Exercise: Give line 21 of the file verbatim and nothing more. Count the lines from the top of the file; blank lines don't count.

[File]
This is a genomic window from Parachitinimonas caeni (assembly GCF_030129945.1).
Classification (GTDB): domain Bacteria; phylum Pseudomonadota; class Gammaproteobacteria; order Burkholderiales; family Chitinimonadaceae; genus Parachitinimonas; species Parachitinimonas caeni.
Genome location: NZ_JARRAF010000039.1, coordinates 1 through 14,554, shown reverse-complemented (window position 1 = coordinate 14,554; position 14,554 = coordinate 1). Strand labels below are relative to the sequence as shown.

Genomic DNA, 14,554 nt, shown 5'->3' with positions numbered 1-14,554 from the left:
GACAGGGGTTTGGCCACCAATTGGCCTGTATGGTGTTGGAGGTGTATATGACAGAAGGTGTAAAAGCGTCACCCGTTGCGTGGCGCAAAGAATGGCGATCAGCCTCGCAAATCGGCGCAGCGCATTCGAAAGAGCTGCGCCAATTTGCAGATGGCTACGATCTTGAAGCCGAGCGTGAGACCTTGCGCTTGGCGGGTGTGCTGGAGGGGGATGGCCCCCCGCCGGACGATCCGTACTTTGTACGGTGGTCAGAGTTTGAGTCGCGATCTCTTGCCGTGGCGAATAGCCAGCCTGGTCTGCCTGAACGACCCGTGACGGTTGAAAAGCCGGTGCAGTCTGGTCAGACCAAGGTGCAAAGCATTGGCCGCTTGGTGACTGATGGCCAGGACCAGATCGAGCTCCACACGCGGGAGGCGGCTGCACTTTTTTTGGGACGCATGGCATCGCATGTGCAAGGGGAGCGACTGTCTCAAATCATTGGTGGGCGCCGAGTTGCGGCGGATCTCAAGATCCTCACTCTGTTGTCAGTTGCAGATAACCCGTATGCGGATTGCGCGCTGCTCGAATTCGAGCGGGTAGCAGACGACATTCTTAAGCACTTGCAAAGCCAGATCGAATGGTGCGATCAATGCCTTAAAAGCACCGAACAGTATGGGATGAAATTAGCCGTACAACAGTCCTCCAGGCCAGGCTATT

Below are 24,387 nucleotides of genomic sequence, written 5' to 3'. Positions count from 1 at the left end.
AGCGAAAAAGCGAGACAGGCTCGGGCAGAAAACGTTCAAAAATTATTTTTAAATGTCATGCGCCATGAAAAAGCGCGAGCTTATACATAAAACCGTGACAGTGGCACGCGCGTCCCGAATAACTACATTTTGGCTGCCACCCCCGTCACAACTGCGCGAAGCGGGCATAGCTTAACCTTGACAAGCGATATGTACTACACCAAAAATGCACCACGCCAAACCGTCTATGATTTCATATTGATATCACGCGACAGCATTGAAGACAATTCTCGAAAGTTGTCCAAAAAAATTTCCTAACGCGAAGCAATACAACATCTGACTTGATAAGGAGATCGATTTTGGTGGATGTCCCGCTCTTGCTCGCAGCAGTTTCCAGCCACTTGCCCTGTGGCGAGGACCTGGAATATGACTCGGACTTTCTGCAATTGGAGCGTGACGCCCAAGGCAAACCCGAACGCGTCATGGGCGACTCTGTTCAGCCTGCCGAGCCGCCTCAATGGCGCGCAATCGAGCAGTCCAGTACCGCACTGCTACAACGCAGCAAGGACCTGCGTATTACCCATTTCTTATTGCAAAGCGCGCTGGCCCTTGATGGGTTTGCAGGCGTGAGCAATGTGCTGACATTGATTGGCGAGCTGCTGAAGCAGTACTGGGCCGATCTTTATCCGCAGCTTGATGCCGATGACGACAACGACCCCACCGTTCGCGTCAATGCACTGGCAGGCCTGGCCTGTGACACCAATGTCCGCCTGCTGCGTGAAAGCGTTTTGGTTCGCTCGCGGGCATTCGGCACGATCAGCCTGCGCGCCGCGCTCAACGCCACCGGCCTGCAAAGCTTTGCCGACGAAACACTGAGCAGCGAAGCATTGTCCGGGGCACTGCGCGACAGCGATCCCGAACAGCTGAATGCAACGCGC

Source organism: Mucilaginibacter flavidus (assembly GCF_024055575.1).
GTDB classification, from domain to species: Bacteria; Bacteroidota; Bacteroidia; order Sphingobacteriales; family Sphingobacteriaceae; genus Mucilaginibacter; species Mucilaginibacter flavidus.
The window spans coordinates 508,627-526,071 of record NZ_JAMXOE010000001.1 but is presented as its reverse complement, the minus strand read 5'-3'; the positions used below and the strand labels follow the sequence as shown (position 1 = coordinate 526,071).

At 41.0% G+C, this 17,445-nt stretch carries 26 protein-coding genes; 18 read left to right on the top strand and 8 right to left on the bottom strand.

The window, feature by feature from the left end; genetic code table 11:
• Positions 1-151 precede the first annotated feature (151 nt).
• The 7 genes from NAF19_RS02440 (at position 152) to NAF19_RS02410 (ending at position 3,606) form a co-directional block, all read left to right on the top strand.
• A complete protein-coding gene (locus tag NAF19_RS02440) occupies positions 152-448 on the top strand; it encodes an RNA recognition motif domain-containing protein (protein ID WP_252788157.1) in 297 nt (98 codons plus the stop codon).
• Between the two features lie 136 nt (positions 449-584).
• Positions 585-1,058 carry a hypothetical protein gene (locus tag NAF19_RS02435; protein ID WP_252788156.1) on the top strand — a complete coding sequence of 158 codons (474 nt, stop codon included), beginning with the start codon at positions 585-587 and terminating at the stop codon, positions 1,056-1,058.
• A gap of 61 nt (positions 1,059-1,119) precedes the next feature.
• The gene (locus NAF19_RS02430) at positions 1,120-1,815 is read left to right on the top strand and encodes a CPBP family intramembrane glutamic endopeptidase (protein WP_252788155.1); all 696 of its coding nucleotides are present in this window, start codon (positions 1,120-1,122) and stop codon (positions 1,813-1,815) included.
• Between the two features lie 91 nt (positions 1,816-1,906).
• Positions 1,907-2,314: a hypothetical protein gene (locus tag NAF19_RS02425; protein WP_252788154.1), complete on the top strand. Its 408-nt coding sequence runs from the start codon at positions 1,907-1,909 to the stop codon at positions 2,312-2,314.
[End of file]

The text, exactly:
• Positions 1,907-2,314: a hypothetical protein gene (locus tag NAF19_RS02425; protein WP_252788154.1), complete on the top strand. Its 408-nt coding sequence runs from the start codon at positions 1,907-1,909 to the stop codon at positions 2,312-2,314.